What The Hell…
This is actually a diagnosed syndrome believe it or not.
You’re on a role, you’ve done so well, then, then you have a night out you’re with friends and you get a little peer pressure, you have ONE drink because it is only one, right? Wrong, that one then turns into ‘What the hell, I will get back on it tomorrow and have a little less for the next few days’, pushing that pressure onto your ‘future self’.
Another scenario, you’ve been on point all week, you’ve hit all your routines, you then go to open that box of chocolates that your client got for you, you’ll have just the one, one minute later ‘what the hell, I’ll just hit an extra session tomorrow, I’ll eat a little less tomorrow’ again pushing the pressure onto your future self.
One last scenario, you’re out, you’re on top of your move goals and you’re going to the nice steakhouse with your wife, you’ve hit the gym and you feel real good so you think, cool, I will just have a good steak and some salad or veg on the side.
The waiter comes, they ask if you want fries with that and there it is again, smacked between the eyes ‘What the hell’ you end up having dessert and a couple of beers at the same time ‘What the hell, I am out anyway let’s have it all and I will eat a bit less tomorrow and hit a couple extra sessions’.
We rationalise with ourselves day after day and this is a cycle, a cycle where you go for it, you indulge, you regret it and you feel bad for it, what’s the first thing you do to make you feel better? Oh, I’ve already been bad what’s the difference if I have some more, and you go back to what you indulged in and overdo it. Kelly McGonigal wrote about this in the book The Willpower Instinct “Giving in makes you feel bad about yourself, which motivates you to do something to feel better. And what’s the cheapest, fastest strategy for feeling better? Often the thing you feel bad about, It’s not giving in that guarantees the bigger relapse. It’s the feelings of shame, guilt, loss of control and loss of hope that follow the first relapse.”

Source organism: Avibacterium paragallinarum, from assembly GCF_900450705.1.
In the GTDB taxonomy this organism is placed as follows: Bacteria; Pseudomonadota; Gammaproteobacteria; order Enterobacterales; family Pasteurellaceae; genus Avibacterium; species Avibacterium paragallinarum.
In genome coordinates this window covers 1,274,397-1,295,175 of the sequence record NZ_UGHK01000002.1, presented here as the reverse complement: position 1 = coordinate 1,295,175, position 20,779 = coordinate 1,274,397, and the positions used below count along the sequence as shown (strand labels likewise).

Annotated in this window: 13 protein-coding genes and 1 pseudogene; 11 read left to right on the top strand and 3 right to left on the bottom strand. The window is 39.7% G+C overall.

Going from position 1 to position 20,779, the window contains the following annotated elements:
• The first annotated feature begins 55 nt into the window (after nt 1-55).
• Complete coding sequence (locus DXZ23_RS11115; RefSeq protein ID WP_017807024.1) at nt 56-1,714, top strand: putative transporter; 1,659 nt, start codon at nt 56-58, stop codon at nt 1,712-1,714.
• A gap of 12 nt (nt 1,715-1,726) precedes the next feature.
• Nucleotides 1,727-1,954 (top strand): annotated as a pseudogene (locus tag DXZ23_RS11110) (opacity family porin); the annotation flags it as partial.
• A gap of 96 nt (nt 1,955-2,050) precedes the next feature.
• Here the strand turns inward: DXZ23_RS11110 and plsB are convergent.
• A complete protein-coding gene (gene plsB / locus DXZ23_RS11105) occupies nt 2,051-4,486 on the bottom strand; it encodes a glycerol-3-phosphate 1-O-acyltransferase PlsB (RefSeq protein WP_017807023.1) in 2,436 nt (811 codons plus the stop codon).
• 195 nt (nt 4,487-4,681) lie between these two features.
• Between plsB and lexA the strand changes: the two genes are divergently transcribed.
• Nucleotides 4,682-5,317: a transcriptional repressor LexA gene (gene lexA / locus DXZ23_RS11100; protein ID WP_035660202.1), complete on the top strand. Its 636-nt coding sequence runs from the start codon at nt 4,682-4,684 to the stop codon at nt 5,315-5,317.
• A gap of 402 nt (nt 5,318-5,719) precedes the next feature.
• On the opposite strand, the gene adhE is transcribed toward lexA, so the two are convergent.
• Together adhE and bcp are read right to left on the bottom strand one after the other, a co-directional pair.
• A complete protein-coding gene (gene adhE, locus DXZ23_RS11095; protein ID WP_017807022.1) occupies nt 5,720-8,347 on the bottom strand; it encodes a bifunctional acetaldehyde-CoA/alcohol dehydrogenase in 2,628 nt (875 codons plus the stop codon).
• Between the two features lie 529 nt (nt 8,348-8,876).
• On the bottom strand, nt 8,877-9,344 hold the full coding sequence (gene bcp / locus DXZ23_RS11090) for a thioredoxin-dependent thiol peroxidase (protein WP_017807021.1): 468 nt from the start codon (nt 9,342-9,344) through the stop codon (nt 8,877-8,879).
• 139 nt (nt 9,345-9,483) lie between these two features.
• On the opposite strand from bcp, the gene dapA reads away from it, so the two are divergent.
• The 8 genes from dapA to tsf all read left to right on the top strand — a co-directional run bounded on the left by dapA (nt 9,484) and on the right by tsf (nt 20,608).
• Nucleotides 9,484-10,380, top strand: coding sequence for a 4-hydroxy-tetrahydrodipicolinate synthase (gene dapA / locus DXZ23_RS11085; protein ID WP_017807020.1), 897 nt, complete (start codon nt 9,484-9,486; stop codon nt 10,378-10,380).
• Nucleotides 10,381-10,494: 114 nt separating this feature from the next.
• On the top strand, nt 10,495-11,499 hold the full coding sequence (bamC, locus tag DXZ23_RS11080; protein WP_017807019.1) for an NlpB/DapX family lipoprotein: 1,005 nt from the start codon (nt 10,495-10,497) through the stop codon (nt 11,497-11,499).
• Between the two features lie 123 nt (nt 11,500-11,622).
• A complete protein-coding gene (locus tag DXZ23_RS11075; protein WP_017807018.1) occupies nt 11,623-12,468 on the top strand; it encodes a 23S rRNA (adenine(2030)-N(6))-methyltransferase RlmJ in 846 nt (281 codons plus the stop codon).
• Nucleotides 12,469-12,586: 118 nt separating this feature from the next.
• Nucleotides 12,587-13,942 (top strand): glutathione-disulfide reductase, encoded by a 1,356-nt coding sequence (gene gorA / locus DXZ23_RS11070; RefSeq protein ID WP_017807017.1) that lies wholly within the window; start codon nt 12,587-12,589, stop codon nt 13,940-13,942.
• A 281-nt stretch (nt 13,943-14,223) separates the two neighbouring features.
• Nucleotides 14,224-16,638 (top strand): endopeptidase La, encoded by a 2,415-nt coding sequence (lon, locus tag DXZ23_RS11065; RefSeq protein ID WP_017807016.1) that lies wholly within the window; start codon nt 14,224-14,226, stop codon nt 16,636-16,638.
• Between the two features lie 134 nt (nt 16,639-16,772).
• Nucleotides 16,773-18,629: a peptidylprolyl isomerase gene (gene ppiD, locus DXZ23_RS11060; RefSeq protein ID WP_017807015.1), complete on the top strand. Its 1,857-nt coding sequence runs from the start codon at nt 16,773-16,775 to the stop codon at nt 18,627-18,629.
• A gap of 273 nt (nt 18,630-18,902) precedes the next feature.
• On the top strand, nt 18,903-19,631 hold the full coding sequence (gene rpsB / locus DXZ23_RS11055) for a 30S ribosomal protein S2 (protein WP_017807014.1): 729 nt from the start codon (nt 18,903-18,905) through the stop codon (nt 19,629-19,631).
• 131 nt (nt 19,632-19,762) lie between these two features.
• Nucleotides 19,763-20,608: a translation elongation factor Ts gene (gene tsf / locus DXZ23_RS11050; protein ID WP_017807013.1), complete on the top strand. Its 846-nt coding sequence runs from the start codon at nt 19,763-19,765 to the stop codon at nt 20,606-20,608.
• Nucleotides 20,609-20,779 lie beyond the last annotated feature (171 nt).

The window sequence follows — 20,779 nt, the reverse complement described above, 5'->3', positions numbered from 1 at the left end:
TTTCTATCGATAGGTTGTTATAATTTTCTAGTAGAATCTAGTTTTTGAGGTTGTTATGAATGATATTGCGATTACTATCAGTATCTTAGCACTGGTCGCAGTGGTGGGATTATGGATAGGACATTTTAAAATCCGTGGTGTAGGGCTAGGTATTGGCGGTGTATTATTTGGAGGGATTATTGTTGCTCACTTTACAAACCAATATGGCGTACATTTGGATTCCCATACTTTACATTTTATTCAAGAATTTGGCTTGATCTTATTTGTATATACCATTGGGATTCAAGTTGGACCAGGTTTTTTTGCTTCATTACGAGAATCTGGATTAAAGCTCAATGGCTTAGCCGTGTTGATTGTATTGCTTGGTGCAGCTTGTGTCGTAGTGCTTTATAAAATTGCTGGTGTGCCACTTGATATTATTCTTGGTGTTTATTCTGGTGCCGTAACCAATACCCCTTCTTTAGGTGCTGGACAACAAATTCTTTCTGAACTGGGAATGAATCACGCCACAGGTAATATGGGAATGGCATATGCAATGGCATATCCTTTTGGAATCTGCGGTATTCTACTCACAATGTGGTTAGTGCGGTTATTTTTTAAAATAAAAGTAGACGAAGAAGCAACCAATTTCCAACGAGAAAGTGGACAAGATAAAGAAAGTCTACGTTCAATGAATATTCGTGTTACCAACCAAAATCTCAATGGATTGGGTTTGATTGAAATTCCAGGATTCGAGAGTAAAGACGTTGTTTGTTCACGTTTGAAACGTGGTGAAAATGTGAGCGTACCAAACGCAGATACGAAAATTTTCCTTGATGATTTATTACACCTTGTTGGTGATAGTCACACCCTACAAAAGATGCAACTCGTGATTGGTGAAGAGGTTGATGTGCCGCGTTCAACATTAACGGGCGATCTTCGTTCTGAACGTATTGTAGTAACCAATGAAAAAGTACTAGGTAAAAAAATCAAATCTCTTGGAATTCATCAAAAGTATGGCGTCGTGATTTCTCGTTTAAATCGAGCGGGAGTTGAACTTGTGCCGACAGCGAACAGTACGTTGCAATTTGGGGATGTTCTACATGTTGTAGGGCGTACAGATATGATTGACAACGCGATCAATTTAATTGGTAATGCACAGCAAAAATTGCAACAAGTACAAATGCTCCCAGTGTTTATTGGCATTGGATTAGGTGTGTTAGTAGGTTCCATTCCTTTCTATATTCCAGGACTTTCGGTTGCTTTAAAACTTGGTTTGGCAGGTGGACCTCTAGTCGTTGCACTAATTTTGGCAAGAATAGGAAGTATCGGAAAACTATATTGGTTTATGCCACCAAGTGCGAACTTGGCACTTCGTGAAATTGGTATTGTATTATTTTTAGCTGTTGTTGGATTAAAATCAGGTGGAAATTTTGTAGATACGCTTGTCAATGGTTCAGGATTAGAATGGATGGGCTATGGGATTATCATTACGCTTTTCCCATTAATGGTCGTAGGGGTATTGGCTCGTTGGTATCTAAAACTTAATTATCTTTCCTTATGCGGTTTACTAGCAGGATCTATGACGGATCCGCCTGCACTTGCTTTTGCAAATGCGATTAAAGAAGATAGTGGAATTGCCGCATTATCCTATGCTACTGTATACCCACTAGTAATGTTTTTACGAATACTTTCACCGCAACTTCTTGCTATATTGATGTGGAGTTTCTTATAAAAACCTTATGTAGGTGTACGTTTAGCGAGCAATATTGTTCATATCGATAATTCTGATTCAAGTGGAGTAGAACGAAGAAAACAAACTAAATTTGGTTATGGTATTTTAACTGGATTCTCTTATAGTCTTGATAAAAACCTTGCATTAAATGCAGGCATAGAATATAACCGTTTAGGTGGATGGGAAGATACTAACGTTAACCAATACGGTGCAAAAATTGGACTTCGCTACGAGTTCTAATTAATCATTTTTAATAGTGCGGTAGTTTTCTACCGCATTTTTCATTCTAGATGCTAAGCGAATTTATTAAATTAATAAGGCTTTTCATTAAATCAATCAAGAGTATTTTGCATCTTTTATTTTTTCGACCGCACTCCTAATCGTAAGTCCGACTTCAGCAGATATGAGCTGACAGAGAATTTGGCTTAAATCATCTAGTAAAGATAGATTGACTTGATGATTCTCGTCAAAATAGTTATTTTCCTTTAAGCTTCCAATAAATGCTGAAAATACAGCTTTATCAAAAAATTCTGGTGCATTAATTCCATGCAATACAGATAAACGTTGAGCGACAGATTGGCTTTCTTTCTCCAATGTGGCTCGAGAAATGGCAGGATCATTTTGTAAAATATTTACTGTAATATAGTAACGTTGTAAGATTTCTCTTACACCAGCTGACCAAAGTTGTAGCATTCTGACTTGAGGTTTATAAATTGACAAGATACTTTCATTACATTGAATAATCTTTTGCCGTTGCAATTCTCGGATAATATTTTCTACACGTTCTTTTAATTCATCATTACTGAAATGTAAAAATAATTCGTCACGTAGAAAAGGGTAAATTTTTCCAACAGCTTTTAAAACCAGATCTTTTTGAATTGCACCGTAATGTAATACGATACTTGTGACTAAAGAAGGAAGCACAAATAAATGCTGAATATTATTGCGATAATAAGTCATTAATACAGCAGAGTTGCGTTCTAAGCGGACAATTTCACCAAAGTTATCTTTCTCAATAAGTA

The good thing here is that there is a way of breaking this cycle, recognition is the first step and from there I have found consistent accountability with clients alongside not actually being so restrictive in the first place helps them not literally dive off of the hypothetical cliff to the bottom of that entire pint of Ben & Jerrys (full disclosure, I am pretty much all in on #TeamNoLids, sorry not sorry). I used to find I would feel bad for days after a binge, I would beat myself up and show strong signs of disordered eating back in my very VERY restrictive days competing on the bodybuilding stage, something I am not an advocate of now and why I have such a high success rate working with ridiculously busy successful individuals around the world through my online coaching.
Another thing I used to find is writing things down after this cycle has happened, how do I feel? How would I communicate this with someone else? I would slow down and put things into perspective, I’ve been consistent and loaded a hell of a lot of deposits into my ‘health’ bank account, whether those were workouts, good meals or sessions of meditation, it is all logged in there, a couple bad meals isn’t going to break me. Then I would also be prepared, I have binged out, I will no doubt feel pretty crap for a couple days then I will be 100% back to my normal self, minus the extra bloat.
Also, pushing things onto your future self is one of the biggest forms of procrastination, have a think before you do something, go binge out, go purchase a large costing item you don’t actually need and so on, does it meet your future goals, how will you feel when you hit those goals? How will you feel if you don’t and you’re actually a lot further away from those goals?
Put it all into perspective.
My clients have managed to get some amazing results simply by having the accountability to chat with me before they experience these events, and even afterwards, ‘I fell off Ollie, what now?’, ‘Jump straight back on the ball, let’s get these results on point’.
If you’re ready to quit that ‘What the hell’ effect and get accountability for your health optimization, let’s talk right now.